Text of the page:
• ‘I think the most dangerous part was riding for six hours in the back of a car on windy roads.’
    • ‘The drive home through the windy roads was uneventful and we got back to the hotel by midnight.’
    • ‘Paris doesn't feel that old, especially after all the time I spent in the compact, windy streets of the old City of Zurich.’
    • ‘But we did, he thought, find his agent's house, up a windy road outside of town.’
    • ‘Soon we were driving along the windy roads surrounded by tall trees that led to my grand parents' house.’
    • ‘I'm at the wheel; I'm the only one who drives, as Judy didn't like the windy roads.’
    • ‘We proceeded down a windy country road, following the River Chew towards its source.’
    • ‘I turned onto a windy road up into the hills above our town.’
    • ‘Sometimes a Northerly gale leaps on us and has enormous fun chasing us about the windy streets as though we are of no more significance than a collection of dry leaves whirling along.’
    • ‘Last year we painted a picture of Kinross as a hidden gem containing stunning classics such as Loch Leven, windy roads and friendly country pubs.’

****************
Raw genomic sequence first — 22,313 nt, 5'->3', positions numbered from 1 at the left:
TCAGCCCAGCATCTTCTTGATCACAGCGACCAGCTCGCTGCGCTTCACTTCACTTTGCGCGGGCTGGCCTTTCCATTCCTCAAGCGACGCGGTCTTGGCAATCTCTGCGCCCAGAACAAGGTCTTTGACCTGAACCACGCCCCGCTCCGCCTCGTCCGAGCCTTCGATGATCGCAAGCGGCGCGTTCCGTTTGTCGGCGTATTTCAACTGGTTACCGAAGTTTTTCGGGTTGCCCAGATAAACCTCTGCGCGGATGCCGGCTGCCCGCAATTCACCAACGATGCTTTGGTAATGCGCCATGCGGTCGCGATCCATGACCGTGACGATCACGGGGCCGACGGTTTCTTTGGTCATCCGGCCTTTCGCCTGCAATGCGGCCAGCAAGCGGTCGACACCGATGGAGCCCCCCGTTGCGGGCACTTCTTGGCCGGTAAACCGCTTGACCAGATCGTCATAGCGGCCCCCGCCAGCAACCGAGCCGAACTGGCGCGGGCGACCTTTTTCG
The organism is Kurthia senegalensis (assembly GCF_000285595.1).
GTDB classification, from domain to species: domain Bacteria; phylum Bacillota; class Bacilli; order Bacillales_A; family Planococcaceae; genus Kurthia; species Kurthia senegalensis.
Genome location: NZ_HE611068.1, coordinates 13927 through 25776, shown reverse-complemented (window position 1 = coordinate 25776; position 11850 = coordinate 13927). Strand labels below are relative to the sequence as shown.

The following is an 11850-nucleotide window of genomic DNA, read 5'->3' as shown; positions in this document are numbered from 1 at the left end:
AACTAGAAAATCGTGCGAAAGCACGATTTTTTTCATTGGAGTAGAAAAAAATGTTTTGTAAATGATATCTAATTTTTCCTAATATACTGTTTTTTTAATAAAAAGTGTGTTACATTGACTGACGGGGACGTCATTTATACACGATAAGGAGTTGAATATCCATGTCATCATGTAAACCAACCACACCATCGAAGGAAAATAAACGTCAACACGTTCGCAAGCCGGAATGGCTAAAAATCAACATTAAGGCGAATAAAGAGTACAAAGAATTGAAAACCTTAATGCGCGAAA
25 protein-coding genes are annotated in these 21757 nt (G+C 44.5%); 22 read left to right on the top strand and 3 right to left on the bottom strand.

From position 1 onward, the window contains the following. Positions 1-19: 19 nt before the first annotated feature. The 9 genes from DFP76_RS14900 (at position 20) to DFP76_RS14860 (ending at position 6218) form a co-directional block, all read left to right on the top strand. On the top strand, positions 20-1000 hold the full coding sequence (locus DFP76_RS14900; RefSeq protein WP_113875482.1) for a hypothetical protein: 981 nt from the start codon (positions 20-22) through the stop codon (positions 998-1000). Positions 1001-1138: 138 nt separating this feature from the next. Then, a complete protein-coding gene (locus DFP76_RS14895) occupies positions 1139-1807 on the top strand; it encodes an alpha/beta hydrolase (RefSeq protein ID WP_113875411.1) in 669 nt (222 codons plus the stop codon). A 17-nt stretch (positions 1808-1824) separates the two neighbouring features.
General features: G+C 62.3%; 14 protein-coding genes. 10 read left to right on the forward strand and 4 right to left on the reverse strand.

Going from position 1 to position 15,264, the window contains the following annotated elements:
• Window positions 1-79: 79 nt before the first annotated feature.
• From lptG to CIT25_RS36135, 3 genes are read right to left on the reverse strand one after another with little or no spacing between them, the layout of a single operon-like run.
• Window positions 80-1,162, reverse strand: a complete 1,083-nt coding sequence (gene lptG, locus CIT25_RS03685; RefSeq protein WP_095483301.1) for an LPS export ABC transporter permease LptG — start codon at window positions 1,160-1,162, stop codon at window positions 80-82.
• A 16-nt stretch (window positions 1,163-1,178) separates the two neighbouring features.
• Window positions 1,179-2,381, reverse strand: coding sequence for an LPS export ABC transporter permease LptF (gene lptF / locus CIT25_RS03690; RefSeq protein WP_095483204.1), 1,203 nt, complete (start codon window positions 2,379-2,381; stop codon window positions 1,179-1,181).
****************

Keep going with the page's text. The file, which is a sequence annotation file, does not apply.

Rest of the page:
• ‘Of course, I could not see the town yet, as the country road was quite windy and hilly.’
    • ‘People, unaware of the dangers, were shovelling it out of public buildings and their houses into the town's dry and windy streets.’
    • ‘According to local police, Hatch was speeding when her car slipped through a gap between guardrails on the windy road, sending her car to the bottom of the ravine.’
    • ‘Nothing was more amusing than standing inside the pivot point and seeing it twist and turn as the driver maneuvered through the windy streets of Kingston.’
    • ‘The secondary roads are windy and provide poor links to the main roads and there is no bus stop.’
    • ‘However, like Harley-Davidson motorcycles, they look completely out of context, if not ridiculous, on the narrow, windy streets of London.’
    • ‘It's a great windy road and I love driving roads like that so that's a bit of fun.’
    • ‘I am the original girl racer along those testing windy country roads.’
    • ‘They do not want to get stuck on those narrow, dangerous, windy roads, behind big trucks.’

Pronunciation

windy

/ˈwʌɪndi/